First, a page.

Fast Times at Perfecting Your Quick Draw

Mention the words fast draw to someone and the first thing that comes to mind will probably be two gunfighters in an old west town standing on opposite sides waiting to clear leather with their single action Colt’s. Nothing could be further from the truth. As usual Hollywood depicted the gunfighter taking out a bad guy without aiming at a ridiculous range, but this does not mean that the fast draw has no place in a shooter’s arsenal.

In modern times the term fast draw gave way to another term, hip shooting. It was practiced by such six-gun alumni as Bill Jordan and Ed McGivern, whose speed with a revolver from the hip earned both a place in the record books.

You can practice hip shooting with any handgun, but just keep in mind there’s more safeties now that you have to deactivate to get the gun into action. Never do anything with those safeties that makes your gun unsafe to shoot.

Remember that hip shooting is a close range affair, and I mean counting nose hairs close. The whole reason you are using the gun from the hip is that you don’t have time to bring the gun up to a proper two handed shooting position. So to practice this you want your target in the 1 to 3 yard range.

The best way to start off practicing drawing and firing from the hip like this is with an unloaded gun. First practice the draw to make sure that you can get the gun out of the holster without any issues. Do this slowly. As the old saying goes, you have to crawl before you can walk. You are looking for consistency and repetition. The draw should be in an arc like a semi-circle and very smooth. Once you have this down you can move to the range.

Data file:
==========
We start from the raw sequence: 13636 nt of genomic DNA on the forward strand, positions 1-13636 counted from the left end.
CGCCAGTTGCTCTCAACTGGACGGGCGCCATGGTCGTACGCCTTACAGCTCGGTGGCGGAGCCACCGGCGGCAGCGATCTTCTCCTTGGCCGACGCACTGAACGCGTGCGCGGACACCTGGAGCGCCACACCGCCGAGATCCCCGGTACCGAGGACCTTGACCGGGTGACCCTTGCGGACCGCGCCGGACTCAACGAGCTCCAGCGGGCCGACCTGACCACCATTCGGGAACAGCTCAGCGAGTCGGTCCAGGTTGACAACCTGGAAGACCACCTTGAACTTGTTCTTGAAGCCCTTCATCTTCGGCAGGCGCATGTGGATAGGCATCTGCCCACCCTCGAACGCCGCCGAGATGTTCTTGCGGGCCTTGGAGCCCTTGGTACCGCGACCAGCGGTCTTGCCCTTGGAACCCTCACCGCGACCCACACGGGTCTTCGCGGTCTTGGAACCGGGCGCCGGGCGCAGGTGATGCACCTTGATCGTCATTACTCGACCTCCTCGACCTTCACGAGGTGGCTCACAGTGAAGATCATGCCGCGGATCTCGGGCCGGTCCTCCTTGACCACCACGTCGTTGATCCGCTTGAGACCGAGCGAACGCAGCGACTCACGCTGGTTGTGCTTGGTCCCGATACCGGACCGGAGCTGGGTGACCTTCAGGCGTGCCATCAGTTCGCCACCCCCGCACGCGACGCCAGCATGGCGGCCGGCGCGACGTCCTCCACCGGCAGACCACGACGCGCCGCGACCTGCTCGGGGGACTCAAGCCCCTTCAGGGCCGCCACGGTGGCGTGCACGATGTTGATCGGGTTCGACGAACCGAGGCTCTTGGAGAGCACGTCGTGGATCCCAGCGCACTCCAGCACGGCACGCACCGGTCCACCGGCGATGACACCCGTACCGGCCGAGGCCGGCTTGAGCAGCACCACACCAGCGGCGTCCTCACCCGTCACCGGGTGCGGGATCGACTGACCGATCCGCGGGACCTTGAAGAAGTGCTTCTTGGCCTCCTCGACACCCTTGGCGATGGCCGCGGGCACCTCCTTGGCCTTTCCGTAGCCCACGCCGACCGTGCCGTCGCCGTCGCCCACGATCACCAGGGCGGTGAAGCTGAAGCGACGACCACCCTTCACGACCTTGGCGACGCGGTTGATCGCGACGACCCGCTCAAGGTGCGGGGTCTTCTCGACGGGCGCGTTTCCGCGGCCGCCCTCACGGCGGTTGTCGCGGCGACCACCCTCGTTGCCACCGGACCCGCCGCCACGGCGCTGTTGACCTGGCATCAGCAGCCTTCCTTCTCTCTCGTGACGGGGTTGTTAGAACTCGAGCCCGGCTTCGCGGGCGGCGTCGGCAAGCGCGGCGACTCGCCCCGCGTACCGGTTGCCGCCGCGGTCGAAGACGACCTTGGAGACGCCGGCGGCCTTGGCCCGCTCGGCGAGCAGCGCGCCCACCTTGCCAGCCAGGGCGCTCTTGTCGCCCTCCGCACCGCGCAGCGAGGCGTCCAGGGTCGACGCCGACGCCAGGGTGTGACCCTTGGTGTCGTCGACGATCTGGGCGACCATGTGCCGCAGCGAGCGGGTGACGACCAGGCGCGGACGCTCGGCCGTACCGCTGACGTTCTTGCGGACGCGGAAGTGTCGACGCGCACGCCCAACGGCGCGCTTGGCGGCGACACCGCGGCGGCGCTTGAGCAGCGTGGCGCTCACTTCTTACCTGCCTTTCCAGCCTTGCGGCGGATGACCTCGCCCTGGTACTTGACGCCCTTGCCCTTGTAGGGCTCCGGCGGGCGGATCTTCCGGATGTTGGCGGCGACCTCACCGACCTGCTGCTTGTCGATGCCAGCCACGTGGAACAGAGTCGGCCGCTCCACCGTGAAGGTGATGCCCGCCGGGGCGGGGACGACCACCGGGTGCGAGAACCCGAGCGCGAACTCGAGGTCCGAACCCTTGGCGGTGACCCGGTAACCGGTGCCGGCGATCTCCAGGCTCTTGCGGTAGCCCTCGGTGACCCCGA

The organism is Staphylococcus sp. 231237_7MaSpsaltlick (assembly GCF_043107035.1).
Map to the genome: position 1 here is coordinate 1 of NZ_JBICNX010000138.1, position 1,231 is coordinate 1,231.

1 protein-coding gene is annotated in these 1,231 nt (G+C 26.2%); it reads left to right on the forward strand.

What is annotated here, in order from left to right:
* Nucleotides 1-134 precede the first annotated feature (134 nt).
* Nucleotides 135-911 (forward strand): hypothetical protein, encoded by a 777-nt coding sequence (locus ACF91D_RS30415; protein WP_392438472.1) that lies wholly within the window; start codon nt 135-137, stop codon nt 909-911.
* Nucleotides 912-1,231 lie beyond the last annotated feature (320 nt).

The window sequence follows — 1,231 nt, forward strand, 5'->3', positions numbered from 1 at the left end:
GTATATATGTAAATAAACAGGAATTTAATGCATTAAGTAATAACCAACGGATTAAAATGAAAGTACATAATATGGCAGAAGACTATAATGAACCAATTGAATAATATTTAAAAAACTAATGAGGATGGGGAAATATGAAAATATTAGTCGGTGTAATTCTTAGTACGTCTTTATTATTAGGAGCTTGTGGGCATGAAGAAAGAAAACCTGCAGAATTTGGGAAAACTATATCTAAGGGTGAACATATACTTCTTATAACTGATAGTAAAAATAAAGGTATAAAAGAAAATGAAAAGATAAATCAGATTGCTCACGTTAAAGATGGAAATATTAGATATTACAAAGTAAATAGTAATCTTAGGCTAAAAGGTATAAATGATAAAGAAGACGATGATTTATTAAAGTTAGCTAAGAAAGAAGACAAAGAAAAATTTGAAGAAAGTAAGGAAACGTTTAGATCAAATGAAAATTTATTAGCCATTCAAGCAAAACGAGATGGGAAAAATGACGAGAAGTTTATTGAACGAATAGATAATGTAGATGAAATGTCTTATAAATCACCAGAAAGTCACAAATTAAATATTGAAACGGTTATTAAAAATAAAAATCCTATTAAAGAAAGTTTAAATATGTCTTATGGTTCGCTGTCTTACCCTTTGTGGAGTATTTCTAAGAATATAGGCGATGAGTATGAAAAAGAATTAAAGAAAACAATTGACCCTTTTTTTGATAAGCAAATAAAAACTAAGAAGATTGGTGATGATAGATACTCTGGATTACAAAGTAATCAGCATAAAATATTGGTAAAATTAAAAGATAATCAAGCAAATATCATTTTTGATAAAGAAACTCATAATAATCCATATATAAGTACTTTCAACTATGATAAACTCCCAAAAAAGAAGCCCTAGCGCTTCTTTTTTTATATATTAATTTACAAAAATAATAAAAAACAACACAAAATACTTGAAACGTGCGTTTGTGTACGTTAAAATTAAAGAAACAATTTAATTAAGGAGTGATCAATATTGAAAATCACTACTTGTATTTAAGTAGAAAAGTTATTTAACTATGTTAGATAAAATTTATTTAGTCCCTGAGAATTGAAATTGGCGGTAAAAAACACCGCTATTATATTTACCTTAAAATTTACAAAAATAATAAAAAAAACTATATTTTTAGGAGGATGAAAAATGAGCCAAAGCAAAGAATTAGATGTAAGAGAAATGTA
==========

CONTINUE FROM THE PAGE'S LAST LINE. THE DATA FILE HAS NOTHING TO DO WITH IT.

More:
With your silhouette target in front of you, start off the draw very slowly and try to put one shot in the vital area. Resist the temptation to do it quickly and resist the urge to look at your sights. Your eyes should never leave the target, ever. After that first shot, put the gun back and do it again, hit or miss. That first shot is what matters.

The more you practice getting that first hit on target, then you can speed up your draw, but again make sure that you are doing it safely. If you get too fast and start missing the target then back off a bit until you can get those bullets where they need to be. From there you can add a combination, like firing a shot from the hip and then transitioning to a two handed hold. Again though, never take your eyes off of the target—that’s where the threat is.

The fast draw has been dismissed by some as showboating who maintain it has no place in defensive shooting. To thee I say that is nothing but bovine excrement. The fast draw when well executed and at the proper distance—with practice—is one of the most important tools when it comes to protecting your life and those of your family, and you don’t even need a ten gallon hat to pull it off.

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